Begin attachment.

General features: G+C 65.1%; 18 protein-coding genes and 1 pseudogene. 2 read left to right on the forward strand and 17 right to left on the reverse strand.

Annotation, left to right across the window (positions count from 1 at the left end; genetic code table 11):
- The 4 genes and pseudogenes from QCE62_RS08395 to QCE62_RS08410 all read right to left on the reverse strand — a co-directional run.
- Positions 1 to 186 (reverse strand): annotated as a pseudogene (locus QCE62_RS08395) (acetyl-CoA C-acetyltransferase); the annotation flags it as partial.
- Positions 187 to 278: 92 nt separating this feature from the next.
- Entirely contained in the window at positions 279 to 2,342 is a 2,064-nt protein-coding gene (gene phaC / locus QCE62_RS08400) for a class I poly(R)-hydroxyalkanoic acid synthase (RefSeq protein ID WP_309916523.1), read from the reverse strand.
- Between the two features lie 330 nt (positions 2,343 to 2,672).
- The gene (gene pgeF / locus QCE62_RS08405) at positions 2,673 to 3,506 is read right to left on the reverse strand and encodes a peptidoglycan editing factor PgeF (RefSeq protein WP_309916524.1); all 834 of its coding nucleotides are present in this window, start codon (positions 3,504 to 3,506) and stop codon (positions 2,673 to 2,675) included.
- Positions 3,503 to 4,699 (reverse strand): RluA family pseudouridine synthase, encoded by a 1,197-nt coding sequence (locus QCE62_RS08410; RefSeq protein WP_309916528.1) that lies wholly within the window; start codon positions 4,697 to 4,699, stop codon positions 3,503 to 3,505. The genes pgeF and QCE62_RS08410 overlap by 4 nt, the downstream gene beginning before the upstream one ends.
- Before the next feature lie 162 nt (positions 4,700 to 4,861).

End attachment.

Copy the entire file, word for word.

General features: G+C 65.1%; 18 protein-coding genes and 1 pseudogene. 2 read left to right on the forward strand and 17 right to left on the reverse strand.

Annotation, left to right across the window (positions count from 1 at the left end; genetic code table 11):
- The 4 genes and pseudogenes from QCE62_RS08395 to QCE62_RS08410 all read right to left on the reverse strand — a co-directional run.
- Positions 1 to 186 (reverse strand): annotated as a pseudogene (locus QCE62_RS08395) (acetyl-CoA C-acetyltransferase); the annotation flags it as partial.
- Positions 187 to 278: 92 nt separating this feature from the next.
- Entirely contained in the window at positions 279 to 2,342 is a 2,064-nt protein-coding gene (gene phaC / locus QCE62_RS08400) for a class I poly(R)-hydroxyalkanoic acid synthase (RefSeq protein ID WP_309916523.1), read from the reverse strand.
- Between the two features lie 330 nt (positions 2,343 to 2,672).
- The gene (gene pgeF / locus QCE62_RS08405) at positions 2,673 to 3,506 is read right to left on the reverse strand and encodes a peptidoglycan editing factor PgeF (RefSeq protein WP_309916524.1); all 834 of its coding nucleotides are present in this window, start codon (positions 3,504 to 3,506) and stop codon (positions 2,673 to 2,675) included.
- Positions 3,503 to 4,699 (reverse strand): RluA family pseudouridine synthase, encoded by a 1,197-nt coding sequence (locus QCE62_RS08410; RefSeq protein WP_309916528.1) that lies wholly within the window; start codon positions 4,697 to 4,699, stop codon positions 3,503 to 3,505. The genes pgeF and QCE62_RS08410 overlap by 4 nt, the downstream gene beginning before the upstream one ends.
- Before the next feature lie 162 nt (positions 4,700 to 4,861).